IX.

They’re here permanently until I deliver on what I promised. They remind me why my voice sounds so sweet, and how they can change it in to a terrible force at any time. They asked me if I liked what happened to Bobby. They asked me if I want that to happen to everyone else I sing for. There’s nothing I can do to stop this, but as soon as I get it over with, they’ll leave me alone forever. They just want their payoff.

Someone stopped me on the street today on the way to my car. He really scared me when he said that he knew who was in my apartment with me. He was a relatively big guy, and he looked dangerous, like one of those UFC fighters or a bouncer or something. He told me to get it done and be done with it — that the consequences of going back on them were worse than taking one person’s life. He said he’d been swindled by them before, too, and it was the only way to end this. I hope not. I don’t think I can bring myself to kill someone, even at the cost of my own gift.

X.

I almost went through with it tonight, but I just couldn’t bring myself to do it. Everyone in front of the stage looked like they were having fun, enjoying the company of their friends and boyfriends and girlfriends. They came to hear me. I couldn’t betray them. I’ll be forced to, soon, and I might lose it all. It doesn’t matter. I refuse to kill anyone because they want to listen to my voice.

XI.

Tonight was the worst night of my life. They’ve been staying in my room, standing over me as I sleep, hissing in my ear. Deliver. Deliver. Deliver. They held me down before I went to work and replaced the rhinestone Alleycat uniform collar with some kind of choker. It has one red stone on it, and it glows when I sing. It felt good. I wondered if I had their approval until I got on stage. I started singing, and they all started screaming. Jake, the bartender. My friend Jill. The entire drunken audience. I couldn’t stop the sound once I started. My voice soared high, strong, powerful, through the door, out on to Broadway. It brought more and more people in. I saw throngs of people walking through the door, their faces contorted with pain, but it’s like they were forced to stand there and listen. I don’t know any other way to write this, but I knew they were in the worst pain of their lives. My voice was causing it. All of them screamed until their voices were raw and they had gristled sandpaper in their throats.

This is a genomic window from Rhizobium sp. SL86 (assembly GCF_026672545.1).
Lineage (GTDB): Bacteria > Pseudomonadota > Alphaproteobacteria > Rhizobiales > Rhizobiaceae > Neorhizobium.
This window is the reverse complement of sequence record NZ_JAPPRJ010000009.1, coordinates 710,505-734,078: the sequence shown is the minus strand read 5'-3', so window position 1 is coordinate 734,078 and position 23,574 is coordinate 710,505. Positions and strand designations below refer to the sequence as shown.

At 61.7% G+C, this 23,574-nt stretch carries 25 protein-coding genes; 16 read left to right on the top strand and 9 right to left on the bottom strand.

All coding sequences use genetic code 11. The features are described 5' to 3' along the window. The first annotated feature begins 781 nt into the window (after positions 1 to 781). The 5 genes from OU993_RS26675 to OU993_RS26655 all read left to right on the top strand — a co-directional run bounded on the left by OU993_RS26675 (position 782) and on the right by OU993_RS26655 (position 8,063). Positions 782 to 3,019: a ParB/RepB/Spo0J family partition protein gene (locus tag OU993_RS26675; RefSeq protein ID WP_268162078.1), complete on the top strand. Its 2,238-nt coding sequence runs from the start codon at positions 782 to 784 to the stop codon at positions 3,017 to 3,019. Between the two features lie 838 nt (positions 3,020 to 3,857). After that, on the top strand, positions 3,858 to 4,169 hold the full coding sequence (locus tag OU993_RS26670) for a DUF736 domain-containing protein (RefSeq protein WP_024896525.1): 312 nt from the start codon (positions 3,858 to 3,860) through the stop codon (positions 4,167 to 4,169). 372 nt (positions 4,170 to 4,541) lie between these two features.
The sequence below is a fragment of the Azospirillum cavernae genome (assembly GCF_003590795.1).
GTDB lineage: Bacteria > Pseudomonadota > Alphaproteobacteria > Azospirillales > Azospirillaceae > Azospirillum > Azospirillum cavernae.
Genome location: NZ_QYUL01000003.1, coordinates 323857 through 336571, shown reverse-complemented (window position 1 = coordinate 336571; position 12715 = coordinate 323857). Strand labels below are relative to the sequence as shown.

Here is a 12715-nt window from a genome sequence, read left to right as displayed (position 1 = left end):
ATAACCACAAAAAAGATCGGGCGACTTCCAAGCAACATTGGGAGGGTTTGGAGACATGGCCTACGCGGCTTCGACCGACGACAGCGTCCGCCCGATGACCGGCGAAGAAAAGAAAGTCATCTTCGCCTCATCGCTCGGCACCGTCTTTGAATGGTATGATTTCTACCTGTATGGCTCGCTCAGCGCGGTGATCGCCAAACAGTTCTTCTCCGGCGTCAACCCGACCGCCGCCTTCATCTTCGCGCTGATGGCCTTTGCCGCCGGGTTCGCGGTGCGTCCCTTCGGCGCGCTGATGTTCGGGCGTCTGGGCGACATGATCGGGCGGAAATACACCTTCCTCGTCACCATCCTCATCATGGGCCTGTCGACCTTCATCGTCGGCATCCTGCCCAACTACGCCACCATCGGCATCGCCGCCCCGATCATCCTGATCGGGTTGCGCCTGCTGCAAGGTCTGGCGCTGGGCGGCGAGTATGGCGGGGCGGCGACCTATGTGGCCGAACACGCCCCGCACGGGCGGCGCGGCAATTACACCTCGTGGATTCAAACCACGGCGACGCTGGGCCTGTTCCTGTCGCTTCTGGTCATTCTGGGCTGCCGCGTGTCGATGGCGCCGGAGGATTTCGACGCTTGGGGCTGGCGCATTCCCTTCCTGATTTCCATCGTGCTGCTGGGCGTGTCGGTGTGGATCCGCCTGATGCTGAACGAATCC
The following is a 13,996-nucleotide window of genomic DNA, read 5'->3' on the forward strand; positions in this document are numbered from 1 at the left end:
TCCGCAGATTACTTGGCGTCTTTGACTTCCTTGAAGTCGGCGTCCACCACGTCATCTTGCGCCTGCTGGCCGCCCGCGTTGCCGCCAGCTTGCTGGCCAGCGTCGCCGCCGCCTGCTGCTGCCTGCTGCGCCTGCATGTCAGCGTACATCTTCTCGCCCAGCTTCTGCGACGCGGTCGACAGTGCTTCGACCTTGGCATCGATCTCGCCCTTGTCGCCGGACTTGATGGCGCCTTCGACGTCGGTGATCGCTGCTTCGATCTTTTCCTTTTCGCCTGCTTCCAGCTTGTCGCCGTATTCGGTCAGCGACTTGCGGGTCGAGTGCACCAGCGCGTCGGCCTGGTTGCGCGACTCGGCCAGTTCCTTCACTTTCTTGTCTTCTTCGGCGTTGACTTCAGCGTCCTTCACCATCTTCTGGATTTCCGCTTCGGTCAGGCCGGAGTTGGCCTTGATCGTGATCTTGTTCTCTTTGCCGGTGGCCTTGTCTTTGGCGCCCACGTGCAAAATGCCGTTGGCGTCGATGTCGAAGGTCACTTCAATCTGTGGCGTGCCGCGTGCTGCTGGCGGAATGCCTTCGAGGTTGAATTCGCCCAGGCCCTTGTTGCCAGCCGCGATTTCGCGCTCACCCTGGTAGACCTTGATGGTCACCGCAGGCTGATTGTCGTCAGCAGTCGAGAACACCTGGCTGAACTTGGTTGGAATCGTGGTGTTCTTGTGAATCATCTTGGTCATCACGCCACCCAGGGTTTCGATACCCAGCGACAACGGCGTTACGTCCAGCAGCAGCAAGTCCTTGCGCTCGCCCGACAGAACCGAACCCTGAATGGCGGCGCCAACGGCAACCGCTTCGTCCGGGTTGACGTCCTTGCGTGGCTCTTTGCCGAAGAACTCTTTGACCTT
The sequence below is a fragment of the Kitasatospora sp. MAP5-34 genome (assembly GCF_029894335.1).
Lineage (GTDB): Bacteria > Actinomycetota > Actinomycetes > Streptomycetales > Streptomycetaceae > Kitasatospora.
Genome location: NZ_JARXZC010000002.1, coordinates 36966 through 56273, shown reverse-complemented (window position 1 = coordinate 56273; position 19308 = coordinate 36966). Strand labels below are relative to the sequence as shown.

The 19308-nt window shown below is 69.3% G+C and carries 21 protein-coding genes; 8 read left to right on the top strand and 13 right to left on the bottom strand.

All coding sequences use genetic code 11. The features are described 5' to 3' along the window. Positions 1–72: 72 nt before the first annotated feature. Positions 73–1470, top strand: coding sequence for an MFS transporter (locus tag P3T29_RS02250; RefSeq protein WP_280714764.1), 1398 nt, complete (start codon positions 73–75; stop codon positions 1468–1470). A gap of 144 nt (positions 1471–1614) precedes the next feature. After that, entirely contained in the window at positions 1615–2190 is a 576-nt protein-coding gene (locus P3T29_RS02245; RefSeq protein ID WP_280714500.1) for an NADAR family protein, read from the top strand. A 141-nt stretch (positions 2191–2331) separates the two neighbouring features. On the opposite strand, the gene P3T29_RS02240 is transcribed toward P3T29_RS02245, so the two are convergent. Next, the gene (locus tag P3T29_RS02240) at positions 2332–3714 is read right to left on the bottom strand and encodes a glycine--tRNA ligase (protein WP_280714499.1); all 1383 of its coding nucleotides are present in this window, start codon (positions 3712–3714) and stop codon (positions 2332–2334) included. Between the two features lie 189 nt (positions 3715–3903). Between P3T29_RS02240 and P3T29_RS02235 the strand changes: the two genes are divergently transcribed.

When I hit my highest note, the entire room was a maelstrom of suffering. People’s heads burst open like overfilled balloons. Their skin peeled off in layers and heaped on the line-dancing floor like party streamers. The ones who still had faces died with a smile on their face, as if death were a blissful escape. I drove home naked. There was too much blood on my clothes. Bobby was out of town, but he comes back tomorrow, and he already knows. He’s too stupid to realize what happened the other night, and thinks someone fired an assault rifle in the middle of the club. Je’s naive. I’ll never be able to go back to work again. All I have now is this record deal. I was lucky that the police didn’t stop me for questioning. The story is on the local news as “the Music Row Massacre.”

XII.

They took off the collar when I got home and they’re sitting behind me, watching me write this. They know I have to find their sacrifice to have any hope of recording with the label tomorrow. They said what happened at Alleycats is my fault. They expect me to get up and go right now, or the choker goes back on. They’ve turned my own voice against me.

I have to use it as a weapon, one last time. I also have to convince Bobby that I want to be with him. The thought makes me want to throw up.

XIII.

I didn’t have to report Bobby to the Better Business Bureau. He left me a voicemail as they carried him off, and I know he was only able to speak because they let him. They have a cruel side to them that is unrivaled by any human being. They paid me one last visit, of course. They polished his skull like a fine piece of jewelry and delivered it to me in a box. They said as long as it stayed in the same room with me that I’d sing beautifully. They want to remind me that I killed someone to make it big. I wish I could take all of this back, but I wouldn’t, if given the choice.

Tomorrow, I record my first album, and nothing will stop my big debut.

-Credited to Violent Harvest